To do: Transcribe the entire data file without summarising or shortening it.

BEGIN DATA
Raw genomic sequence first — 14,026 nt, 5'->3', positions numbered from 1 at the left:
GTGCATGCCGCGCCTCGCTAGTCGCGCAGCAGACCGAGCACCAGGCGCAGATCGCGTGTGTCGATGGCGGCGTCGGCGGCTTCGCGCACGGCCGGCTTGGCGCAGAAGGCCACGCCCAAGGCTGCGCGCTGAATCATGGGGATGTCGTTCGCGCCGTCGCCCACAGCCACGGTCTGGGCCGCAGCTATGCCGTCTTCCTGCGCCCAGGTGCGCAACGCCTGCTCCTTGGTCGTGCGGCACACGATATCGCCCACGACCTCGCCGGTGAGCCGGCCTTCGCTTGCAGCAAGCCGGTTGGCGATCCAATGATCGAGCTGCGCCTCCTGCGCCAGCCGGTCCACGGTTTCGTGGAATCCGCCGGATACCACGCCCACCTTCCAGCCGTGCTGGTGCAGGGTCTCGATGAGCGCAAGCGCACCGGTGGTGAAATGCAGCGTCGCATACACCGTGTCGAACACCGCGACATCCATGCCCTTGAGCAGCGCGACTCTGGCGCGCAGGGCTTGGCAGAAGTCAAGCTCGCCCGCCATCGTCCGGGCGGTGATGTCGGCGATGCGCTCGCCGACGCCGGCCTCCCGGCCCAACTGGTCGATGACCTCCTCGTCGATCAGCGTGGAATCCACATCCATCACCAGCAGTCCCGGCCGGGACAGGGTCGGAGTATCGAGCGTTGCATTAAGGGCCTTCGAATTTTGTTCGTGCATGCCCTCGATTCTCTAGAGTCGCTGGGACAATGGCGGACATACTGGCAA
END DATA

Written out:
Raw genomic sequence first — 14,026 nt, 5'->3', positions numbered from 1 at the left:
GTGCATGCCGCGCCTCGCTAGTCGCGCAGCAGACCGAGCACCAGGCGCAGATCGCGTGTGTCGATGGCGGCGTCGGCGGCTTCGCGCACGGCCGGCTTGGCGCAGAAGGCCACGCCCAAGGCTGCGCGCTGAATCATGGGGATGTCGTTCGCGCCGTCGCCCACAGCCACGGTCTGGGCCGCAGCTATGCCGTCTTCCTGCGCCCAGGTGCGCAACGCCTGCTCCTTGGTCGTGCGGCACACGATATCGCCCACGACCTCGCCGGTGAGCCGGCCTTCGCTTGCAGCAAGCCGGTTGGCGATCCAATGATCGAGCTGCGCCTCCTGCGCCAGCCGGTCCACGGTTTCGTGGAATCCGCCGGATACCACGCCCACCTTCCAGCCGTGCTGGTGCAGGGTCTCGATGAGCGCAAGCGCACCGGTGGTGAAATGCAGCGTCGCATACACCGTGTCGAACACCGCGACATCCATGCCCTTGAGCAGCGCGACTCTGGCGCGCAGGGCTTGGCAGAAGTCAAGCTCGCCCGCCATCGTCCGGGCGGTGATGTCGGCGATGCGCTCGCCGACGCCGGCCTCCCGGCCCAACTGGTCGATGACCTCCTCGTCGATCAGCGTGGAATCCACATCCATCACCAGCAGTCCCGGCCGGGACAGGGTCGGAGTATCGAGCGTTGCATTAAGGGCCTTCGAATTTTGTTCGTGCATGCCCTCGATTCTCTAGAGTCGCTGGGACAATGGCGGACATACTGGCAA